General Paul Azan in 1936.
|Died||1951 (aged 76–77)|
|Years of service||1902-1936|
|Rank||Général de division|
|Other work||Author, Historian|
Paul-Jean-Louis Azan (Besançon 1874 - Lons-le-Saunier 1951) was a French general and author. He is remembered for his missions to the United States during World War I and his French historical and military writings which examined and celebrated French Colonial rule in North Africa.
A graduate of the Saint-Cyr military academy, Paul Azan served in the 2nd régiment de zouaves in colonial Algeria along the Moroccan border, prior to its conquest by France. Later receiving a doctorate in literature, his thesis and first book Hannibal dans les Alpes brought him attention as a military historian and writer on colonial North Africa. In 1902 he was transferred to the Army's Historical Service. There he authored a number of works on the "Algeria Question", how France might best assimilate and pacify the colonized population of North Africa. His works argued against the "Assimilationist" French policy, arguing that North African Muslims could not become full French citizens. His most notable work on the subject was 1905's "Sidi-Brahim", on the Algerian leader during the period of early colonialism in the 1840s. After serving in the historical mission to Spain, now Captain Azan returned to North Africa, following interventions which culminated in the 1911 French conquest of Morocco, about which he authored several works, and serving under General Lyautey. He took part as an officer in the campaign against the Beni Snassen and the 1908 Fez Crisis expedition of General d'Amade.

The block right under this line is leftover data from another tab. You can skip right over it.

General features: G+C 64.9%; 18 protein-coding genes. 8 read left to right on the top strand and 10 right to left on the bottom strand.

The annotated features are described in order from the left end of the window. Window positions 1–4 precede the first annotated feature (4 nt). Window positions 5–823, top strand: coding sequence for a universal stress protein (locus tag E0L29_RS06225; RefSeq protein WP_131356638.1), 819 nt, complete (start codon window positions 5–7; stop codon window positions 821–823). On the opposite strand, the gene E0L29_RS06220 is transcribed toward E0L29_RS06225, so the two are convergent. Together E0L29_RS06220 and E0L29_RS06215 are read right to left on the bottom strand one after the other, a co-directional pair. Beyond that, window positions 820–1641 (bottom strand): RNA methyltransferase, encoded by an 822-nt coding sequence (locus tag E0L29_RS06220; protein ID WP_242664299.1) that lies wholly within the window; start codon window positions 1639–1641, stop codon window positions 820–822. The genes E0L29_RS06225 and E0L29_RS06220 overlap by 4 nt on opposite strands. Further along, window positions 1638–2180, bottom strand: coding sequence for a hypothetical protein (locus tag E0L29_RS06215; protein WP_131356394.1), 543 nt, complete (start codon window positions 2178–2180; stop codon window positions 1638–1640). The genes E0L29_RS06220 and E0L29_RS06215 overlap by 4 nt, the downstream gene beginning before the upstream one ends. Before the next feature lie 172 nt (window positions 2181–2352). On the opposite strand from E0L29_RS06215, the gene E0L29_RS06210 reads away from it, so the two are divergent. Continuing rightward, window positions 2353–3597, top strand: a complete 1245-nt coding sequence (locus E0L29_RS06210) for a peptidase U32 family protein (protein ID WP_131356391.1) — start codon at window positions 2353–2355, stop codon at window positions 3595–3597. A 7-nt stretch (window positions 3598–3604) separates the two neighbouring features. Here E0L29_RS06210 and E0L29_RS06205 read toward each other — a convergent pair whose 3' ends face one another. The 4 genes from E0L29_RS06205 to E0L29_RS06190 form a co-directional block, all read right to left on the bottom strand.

Prior to the First World War, Azan was assigned the French home garrison at Autun. At the outbreak of war, Azan was reassigned to the Army High Command (état-major d'armée), and then given command of company of infantry in the 20th Corps.
Wounded first at Yser in Belgium, he was soon made chef de bataillon and was again wounded -- this time more seriously -- during the Artois offensive of May 1915. Following his recovery Azan was made a military instructor in the VIth Army under General Fayolle, the Mangin.
Promoted to Lieutenant-Colonel, Azan was made Chief of the Information Mission to the United States in the spring of 1917. While there he received much attention as instructor of the Harvard University officers training unit. Translated to English, his The War of positions and The Warfare of to day received much acclaim in the United States.
Returning to North Africa, Colonel Azan commanded the 6th Regiment of the Tirailleurs Algérien at Tlemcen. There he wrote his history of Lyautey's earlier expedition and a biography of Algerian resistance leader, Abd el-Kader. He also commanded troops in the suppression of the Abd el-Krim's revolt against French occupation in the Rif War. In the late 1920s, following an assignment teaching at the Centre des hautes études militaires in Paris, Azan was interim commander of the 1st Infantry Brigade at Tunis and commanded the suppression a series of anti-colonial riots. Promoted to Général de brigade in 1928 General Azan was made head of the "Service historique de l'armée". AsGénéral de division he was head of military forces in French Tunisia from 1933 to 1936.